I’ve learned that “ask and you shall receive” is quite the golden rule for eating vegetarian or vegan in Jamaica. Almost every time my husband and I eat out, I say “I don’t eat meat, no not even fish. Can you please either (a) make a specialty item for me or (b)make this dish, but without the meat?” I’ve never been in a situation where I have been told no and every single time without fail my fiancé prefers what I got! People in Jamaica are very accommodating and want to ensure that you enjoy your experience at their restaurant, so don’t be afraid to ask for a custom dish. They’ll even go the extra mile and add more to make up for the “lack of meat”.
I think the #1 reason most people fail at eating vegetarian or vegan in Jamaica is lack of planning. If I know ahead of time that if we’ll be going to a specific restaurant, I check out their menu online or just call and ask if they have any vegetarian or vegan dishes (you have to specify no fish because many restaurants in Jamaica do not count fish as “meat”). This always helps me to know what options I have, and whether to avoid that restaurant all together.
The truth is that most places will have an option, and if they don’t see tip #2 above for what to do in a sticky situation. All it takes is about 10 minutes and you’ll be worry-free for the rest of the evening to focus on eating all the good food! This also applies to if you’re invited to a local friend’s house; you should let them know ahead of time of your dietary requirements so that you/they can plan accordingly.
Make your own food!
Owning a food blog for the past few years would probably make it clear that I really love to cook! I have no problem making my own food. If I’m going to a get together or staying at a villa and have that option. In fact most times I prefer to make my own dish. It means I will have something I know I’ll enjoy 100%. BONUS: There’s always another vegetarian/vegan at the get together who rejoices when I arrive and they’ve got something to eat!.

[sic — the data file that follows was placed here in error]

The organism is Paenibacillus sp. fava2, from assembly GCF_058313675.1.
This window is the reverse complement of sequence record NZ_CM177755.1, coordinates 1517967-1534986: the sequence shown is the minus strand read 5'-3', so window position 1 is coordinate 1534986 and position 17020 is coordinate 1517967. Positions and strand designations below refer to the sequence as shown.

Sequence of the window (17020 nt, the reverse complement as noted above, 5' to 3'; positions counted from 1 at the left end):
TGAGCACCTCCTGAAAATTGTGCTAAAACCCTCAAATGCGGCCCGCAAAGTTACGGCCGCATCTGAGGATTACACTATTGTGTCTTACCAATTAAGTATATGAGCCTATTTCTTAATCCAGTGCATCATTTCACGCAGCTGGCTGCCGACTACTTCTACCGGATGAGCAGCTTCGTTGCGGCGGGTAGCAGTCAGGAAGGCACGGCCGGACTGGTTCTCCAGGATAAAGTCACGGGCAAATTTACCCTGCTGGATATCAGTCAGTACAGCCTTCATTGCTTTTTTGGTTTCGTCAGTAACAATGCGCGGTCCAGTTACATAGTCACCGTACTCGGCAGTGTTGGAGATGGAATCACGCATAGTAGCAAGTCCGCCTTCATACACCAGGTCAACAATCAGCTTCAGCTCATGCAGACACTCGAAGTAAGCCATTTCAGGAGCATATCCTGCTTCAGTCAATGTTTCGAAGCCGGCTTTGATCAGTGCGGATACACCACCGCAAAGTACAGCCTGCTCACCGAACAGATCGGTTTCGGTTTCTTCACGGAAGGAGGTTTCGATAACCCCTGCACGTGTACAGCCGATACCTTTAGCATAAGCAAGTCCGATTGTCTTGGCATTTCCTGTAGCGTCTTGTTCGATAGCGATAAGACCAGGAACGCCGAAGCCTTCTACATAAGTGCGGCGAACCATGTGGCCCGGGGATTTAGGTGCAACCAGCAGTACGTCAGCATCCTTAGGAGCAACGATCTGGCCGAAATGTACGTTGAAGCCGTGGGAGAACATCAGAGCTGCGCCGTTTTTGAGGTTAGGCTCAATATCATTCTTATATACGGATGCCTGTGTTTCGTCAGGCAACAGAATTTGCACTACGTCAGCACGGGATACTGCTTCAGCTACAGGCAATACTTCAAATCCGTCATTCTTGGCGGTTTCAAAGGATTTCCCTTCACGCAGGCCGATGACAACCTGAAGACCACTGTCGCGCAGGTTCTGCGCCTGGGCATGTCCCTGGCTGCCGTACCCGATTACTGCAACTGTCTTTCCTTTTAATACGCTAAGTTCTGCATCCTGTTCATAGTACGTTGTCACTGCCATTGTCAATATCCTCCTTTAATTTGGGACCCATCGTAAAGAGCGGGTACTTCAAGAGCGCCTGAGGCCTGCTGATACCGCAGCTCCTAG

See all my vegetarian recipes here.
If you’re staying at a hotel this clearly isn’t an option. However, bringing your own snacks or make ahead meals (energy bites, Vegan Pumpkin Chocolate Chip Breakfast Cookies) would help. This is especially true if you can’t eat for a few hours and you need a bite NOW. Of course if you’re staying in a villa, then this would be very helpful. This tip ties in with the “plan ahead” tip of eating vegetarian or vegan in Jamaica. I have a “Go-To Meals” list that make life much easier. I’m reminded of a list of 20 items that I love all the time for either breakfast, lunch or dinner. My favourites are my Quinoa and Sun Dried Tomato Burgers, Black Bean and Quinoa Burgers and Vegan Chickpea Curry. I have a variety of vegetarian and vegan meals on my blog including many make-ahead dishes and snacks. Total life savers.
Go with the flow
Sometimes, no matter how hard you try, you’ll end up in a situation that won’t be 100% ideal. DON’T forsake your beliefs and eat meat; just go with the flow! This may mean that sometimes there will only be side dishes available for you. In the end you’re bound to still enjoy yourself wherever you are hanging out with friends and family. If I find myself in this situation, I just eat what’s available that I can and enjoy myself. After all, “bread and butta” is loved by all Jamaicans!